These columns have been accused of being anti-union, which isn't quite correct. Ever since the Triangle Shirtwaist Factory fire, Americans of all stripes have understood the importance of union representation.
Which is why we celebrate a Labor Day every year. In a country in which union membership is falling, and has fallen since the first Reagan term, we still put aside an entire three-day weekend just to celebrate Labor! What a country.
It's as if Americans understand the importance of organized labor, and its disadvantages. (Unions represented about 1 in 5 Americans in 1983, but about 1 in 10 today.)
It doesn't help capital-L Labor's argument when public employees get together to collectively bargain for salary and benefits. Especially when those public employees can work to elect those who make the decisions. It's like bargaining with yourself--or even better, bargaining with those who owe you their jobs. Which brings us to teachers unions and Senate Bill 341 in the Arkansas Legislature.
The House and Senate have both passed the bill, and now it goes to the governor. The legislation would bar many public employees from participating in collective bargaining through a union. It doesn't affect cities and counties, and exempts police officers, firefighters and certain transit workers.
John Moritz' story earlier this week included the specifics. And also a statement from the Arkansas Education Association, which notes: "Students and student-centered issues are at the heart of our advocacy efforts. At the end of the day, our calling is to support students and utilize our professional expertise to help students learn and grow. It's disappointing a majority of the Legislature felt educators alone do not deserve the right to negotiate better teaching and learning conditions."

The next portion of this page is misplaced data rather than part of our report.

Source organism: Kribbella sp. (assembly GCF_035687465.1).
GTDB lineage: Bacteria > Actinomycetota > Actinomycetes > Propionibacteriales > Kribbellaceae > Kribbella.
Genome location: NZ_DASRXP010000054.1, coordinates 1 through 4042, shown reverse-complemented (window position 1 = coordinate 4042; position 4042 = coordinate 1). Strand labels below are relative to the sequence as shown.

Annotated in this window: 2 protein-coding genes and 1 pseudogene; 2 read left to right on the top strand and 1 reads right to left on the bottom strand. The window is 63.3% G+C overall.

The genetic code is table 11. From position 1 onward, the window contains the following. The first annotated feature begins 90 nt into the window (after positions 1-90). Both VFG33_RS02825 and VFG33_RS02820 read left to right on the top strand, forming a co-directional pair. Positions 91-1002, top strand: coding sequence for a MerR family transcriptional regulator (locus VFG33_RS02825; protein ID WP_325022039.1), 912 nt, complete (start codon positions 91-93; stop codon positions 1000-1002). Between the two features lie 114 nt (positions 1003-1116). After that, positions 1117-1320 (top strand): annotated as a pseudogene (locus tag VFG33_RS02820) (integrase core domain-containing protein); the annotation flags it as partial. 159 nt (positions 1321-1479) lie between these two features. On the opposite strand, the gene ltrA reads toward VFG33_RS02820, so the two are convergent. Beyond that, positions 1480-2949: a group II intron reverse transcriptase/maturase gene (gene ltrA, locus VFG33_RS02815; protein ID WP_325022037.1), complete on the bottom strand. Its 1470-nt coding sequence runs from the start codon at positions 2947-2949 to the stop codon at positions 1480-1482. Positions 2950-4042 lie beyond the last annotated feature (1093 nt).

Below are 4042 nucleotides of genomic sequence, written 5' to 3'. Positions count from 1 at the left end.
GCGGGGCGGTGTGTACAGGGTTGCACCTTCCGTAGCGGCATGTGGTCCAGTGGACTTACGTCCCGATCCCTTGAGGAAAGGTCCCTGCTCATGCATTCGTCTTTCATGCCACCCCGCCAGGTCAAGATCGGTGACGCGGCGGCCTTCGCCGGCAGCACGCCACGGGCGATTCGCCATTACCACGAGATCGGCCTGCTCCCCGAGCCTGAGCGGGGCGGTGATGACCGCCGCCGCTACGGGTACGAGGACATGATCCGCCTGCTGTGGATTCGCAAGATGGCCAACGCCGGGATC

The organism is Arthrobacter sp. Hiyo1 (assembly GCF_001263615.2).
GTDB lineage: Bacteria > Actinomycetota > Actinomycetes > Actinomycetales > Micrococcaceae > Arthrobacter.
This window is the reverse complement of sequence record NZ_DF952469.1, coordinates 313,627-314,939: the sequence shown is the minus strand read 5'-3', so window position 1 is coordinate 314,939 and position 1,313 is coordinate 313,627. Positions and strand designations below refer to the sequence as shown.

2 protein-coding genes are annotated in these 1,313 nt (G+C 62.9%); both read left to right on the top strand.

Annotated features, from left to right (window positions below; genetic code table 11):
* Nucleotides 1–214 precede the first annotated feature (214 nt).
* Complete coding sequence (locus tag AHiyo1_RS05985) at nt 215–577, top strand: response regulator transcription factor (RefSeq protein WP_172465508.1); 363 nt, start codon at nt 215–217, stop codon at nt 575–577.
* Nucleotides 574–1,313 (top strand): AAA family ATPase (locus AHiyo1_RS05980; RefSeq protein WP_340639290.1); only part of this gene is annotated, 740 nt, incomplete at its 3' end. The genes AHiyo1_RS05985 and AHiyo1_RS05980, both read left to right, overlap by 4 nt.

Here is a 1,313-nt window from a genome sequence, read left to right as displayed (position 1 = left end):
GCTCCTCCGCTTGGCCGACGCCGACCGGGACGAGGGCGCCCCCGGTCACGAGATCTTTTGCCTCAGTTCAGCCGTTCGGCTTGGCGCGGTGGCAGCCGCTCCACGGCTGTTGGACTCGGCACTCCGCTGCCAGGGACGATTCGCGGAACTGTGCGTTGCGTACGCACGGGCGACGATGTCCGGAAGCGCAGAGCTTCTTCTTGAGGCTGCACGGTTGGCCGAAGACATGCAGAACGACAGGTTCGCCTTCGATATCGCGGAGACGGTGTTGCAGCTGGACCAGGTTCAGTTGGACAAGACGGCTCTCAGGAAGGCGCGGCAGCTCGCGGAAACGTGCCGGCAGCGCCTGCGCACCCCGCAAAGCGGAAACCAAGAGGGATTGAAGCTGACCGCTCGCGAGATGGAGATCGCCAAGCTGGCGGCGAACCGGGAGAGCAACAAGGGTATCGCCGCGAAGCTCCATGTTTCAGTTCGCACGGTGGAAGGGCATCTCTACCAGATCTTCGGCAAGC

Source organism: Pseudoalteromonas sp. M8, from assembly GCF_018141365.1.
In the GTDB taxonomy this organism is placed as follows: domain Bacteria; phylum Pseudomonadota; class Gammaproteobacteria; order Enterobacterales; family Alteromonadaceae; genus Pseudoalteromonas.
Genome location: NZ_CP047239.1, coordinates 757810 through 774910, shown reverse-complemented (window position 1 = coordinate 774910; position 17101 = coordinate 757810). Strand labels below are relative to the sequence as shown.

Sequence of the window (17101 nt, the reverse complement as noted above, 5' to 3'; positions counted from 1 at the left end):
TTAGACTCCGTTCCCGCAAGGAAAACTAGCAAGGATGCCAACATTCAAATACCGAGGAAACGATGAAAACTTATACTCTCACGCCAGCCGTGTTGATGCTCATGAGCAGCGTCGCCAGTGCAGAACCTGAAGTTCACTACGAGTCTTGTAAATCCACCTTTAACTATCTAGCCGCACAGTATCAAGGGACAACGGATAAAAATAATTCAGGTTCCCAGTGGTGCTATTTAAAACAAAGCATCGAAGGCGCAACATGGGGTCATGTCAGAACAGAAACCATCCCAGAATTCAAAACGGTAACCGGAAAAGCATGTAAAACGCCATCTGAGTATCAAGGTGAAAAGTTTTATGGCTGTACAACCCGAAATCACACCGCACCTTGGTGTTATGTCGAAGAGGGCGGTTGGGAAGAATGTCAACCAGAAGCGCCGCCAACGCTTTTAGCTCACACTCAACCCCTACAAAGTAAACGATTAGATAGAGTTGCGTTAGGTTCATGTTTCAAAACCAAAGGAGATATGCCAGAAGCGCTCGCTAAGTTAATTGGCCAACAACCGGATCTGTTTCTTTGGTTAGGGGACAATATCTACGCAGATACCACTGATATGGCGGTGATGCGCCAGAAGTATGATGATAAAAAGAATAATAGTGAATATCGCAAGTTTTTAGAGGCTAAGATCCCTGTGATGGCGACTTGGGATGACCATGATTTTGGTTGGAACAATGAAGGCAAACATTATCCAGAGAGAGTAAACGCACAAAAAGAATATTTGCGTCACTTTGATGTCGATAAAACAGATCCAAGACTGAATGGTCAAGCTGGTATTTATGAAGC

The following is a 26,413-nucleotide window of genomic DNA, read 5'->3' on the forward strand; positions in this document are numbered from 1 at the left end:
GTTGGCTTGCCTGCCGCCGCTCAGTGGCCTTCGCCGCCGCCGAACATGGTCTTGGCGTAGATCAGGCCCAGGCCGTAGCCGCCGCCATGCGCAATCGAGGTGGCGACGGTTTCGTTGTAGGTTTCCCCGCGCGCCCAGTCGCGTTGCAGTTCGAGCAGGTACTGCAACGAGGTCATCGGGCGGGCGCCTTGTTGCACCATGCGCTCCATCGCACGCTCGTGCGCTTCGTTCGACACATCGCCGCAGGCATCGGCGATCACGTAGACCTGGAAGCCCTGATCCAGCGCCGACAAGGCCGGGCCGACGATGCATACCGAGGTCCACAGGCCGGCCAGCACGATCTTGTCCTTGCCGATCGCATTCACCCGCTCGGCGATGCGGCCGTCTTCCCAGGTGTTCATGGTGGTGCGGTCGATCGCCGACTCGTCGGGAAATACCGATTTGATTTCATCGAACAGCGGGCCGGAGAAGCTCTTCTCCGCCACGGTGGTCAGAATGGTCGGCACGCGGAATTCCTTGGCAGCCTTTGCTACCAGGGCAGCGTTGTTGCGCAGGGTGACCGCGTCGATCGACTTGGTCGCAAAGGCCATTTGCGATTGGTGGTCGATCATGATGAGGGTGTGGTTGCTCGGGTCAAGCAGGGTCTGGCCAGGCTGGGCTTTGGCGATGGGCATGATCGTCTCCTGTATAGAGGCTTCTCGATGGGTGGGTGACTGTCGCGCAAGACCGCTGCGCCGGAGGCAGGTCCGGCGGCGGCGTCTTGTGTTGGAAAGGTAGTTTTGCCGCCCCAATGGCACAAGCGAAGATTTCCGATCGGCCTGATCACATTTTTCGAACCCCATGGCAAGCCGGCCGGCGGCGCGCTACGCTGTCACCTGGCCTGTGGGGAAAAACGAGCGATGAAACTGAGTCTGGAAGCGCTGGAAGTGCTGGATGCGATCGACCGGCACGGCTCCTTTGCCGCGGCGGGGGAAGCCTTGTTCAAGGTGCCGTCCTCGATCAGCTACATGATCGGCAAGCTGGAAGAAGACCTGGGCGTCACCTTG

It is a lesson in itself to see how the union bosses respond when challenged. "Educators alone"? The legislation would apply to state workers and court employees, too. It specifically exempts police and firefighters, but "educators alone" aren't being picked on.
And if most people thought that "students and student-centered issues" were "at the heart" of union efforts--instead of teacher and teacher-centered issues such as retirement, seniority, and patronage--then the teachers' unions would have more support from the public. As it stands, there is very little support for collective bargaining among teachers, inasmuch as it is disappearing from school districts. This bill would seem to make a ban permanent.
Nothing against unions, y'all. Teachers can still join them--and rely on them when they need the help against the administration or the school district.
But salary negotiations with those who you've helped elect? Most taxpayers don't have that luxury. And they notice when "sway" turns into "whip hand." Especially when it's their money being spent.